It’s your responsibility to gain clarity. It's hard to effectively communicate if you’re not listening -- and I mean really listening. If your mind is going in a million directions and isn’t focused on the topic at hand, you’re going to struggle. All of these causes for miscommunication can be solved, but the only person who can solve them is the dude or dudette in the mirror.
“Wait, If We’re the Problem, What Do We Do About It?”
This is the right question to ask.
If we know we’re the real reason miscommunication happens in our orbit, how do we attack those shortcomings head-on, so we can improve and get after it?
As we did above, we’ve identified and understood we must hold ourselves responsible for our communication with others.
Ensure the Message is Received
It’s our responsibility to ensure that not only was our message received but, more importantly, that it was also understood. But a simple, “We good?” at the end of a meeting or conversation isn’t going to cut it. It takes more than that.
You need to ask folks to summarize what they are taking away, so you can be certain they really get it.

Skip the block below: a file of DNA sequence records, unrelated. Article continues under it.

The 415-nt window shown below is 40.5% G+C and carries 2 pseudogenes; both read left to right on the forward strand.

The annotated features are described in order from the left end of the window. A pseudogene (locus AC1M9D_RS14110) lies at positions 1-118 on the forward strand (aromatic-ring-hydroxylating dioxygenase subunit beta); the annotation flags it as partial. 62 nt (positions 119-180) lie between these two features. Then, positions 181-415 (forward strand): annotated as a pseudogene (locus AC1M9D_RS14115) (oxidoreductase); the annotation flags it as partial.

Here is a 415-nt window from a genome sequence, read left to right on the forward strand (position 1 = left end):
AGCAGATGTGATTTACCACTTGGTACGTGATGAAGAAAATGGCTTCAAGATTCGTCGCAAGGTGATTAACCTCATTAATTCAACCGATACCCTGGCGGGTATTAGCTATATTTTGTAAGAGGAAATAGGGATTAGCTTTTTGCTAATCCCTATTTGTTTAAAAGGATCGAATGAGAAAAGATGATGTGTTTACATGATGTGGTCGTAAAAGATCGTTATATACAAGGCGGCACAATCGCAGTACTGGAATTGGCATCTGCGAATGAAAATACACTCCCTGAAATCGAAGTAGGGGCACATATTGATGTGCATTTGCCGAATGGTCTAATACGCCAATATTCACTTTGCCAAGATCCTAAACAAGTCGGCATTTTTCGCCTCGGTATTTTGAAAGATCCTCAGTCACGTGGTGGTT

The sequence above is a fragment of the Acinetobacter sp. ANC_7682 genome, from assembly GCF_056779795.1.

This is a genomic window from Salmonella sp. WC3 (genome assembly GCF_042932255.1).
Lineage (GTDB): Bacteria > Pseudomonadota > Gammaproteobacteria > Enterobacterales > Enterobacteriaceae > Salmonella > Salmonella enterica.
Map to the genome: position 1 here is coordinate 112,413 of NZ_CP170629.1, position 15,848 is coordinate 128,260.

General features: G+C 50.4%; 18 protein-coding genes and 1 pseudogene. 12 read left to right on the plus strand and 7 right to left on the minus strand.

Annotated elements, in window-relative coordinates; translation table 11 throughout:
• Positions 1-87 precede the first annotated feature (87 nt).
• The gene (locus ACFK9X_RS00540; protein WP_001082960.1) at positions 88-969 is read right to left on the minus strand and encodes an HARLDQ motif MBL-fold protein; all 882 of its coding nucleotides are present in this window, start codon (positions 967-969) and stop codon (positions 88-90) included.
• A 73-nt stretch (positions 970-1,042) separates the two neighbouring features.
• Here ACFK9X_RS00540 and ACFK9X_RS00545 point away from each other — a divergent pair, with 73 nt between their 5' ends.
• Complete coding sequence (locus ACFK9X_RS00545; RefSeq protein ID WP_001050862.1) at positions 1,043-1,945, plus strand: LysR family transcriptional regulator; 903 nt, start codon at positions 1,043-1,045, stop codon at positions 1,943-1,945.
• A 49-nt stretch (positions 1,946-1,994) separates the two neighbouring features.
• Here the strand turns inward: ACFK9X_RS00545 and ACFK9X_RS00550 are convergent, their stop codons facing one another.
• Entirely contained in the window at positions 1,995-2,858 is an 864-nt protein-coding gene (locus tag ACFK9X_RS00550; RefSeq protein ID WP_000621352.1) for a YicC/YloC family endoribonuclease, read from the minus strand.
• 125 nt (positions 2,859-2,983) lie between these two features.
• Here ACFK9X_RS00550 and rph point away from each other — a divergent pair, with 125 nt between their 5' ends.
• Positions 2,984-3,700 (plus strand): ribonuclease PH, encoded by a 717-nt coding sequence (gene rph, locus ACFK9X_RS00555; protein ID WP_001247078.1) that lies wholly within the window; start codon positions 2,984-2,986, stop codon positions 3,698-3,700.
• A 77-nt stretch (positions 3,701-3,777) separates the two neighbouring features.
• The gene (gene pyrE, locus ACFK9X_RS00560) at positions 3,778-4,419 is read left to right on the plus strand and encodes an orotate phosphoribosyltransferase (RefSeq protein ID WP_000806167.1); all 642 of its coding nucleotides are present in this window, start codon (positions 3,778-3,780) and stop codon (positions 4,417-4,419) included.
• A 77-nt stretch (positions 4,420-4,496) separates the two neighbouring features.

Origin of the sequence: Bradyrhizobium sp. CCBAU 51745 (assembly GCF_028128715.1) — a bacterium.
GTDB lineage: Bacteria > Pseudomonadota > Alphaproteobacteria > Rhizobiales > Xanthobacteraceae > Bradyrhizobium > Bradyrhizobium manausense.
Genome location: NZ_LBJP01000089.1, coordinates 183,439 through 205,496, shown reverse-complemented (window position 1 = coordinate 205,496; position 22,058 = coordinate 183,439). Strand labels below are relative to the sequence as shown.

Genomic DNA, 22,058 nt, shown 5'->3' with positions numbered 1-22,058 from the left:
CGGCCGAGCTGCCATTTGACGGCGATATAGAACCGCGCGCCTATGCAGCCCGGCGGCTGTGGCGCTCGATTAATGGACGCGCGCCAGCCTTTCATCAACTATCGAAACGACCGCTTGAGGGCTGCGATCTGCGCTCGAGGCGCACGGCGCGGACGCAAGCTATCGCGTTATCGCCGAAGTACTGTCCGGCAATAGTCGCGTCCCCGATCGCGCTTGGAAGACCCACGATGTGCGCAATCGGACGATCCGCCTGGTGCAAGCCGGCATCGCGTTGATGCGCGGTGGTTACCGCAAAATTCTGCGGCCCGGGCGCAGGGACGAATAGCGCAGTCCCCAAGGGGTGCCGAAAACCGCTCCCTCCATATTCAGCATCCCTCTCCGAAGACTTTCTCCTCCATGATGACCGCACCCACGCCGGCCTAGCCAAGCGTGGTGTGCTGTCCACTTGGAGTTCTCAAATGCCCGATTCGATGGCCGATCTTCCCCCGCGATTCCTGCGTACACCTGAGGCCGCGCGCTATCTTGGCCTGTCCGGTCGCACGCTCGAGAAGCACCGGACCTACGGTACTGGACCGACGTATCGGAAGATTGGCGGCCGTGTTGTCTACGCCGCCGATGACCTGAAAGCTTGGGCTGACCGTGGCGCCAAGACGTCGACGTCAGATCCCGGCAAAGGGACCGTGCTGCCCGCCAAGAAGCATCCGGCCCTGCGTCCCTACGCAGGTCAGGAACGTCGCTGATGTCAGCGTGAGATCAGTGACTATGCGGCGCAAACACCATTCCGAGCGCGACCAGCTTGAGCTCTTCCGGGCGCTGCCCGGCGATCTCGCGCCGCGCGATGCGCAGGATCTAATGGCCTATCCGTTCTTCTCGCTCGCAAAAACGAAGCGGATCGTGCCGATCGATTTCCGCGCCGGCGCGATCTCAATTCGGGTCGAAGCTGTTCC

Don’t let your folks leave the table until you are sure of this. If someone tells you something, do the same thing in reverse. State back to them what you heard and ask them if you got it right. This may seem redundant, but trust me -- it is much worse to miscommunicate unknowingly than it is to take an additional minute or two for clarifying a conversation that will confirm everyone is on the same page. As a leader, you need to own these tasks.
It is up to you to ensure everyone is at the same place and is walking away with a shared understanding of what was communicated.
Listen to Understand, Not Respond.
Okay, now let’s dive a little deeper.
Communication isn’t just about what you say, it’s about how you listen. As a result, miscommunication isn’t just caused by what you say, it’s also by how you listen.
One of the many problems, when we speak with folks, is that we are listening to respond rather than listening to understand.
That’s probably why Stephen Covey’s fifth habit is, “Seek first to understand, then be understood,”
This must become your mantra as a leader and communicator. How can you make good decisions if you aren’t willing to understand what your team is telling you?
If you only seek to be understood, you may fall into the group of close-minded leaders who always believe they are the smartest person in the room. Guess what? This also doesn’t work.
In business and in life, you need a growth mindset. One that allows you to walk into a room or a conversation knowing you can grow from the experience. When you walk in with this mindset, you are more prone to seek to understand from the beginning.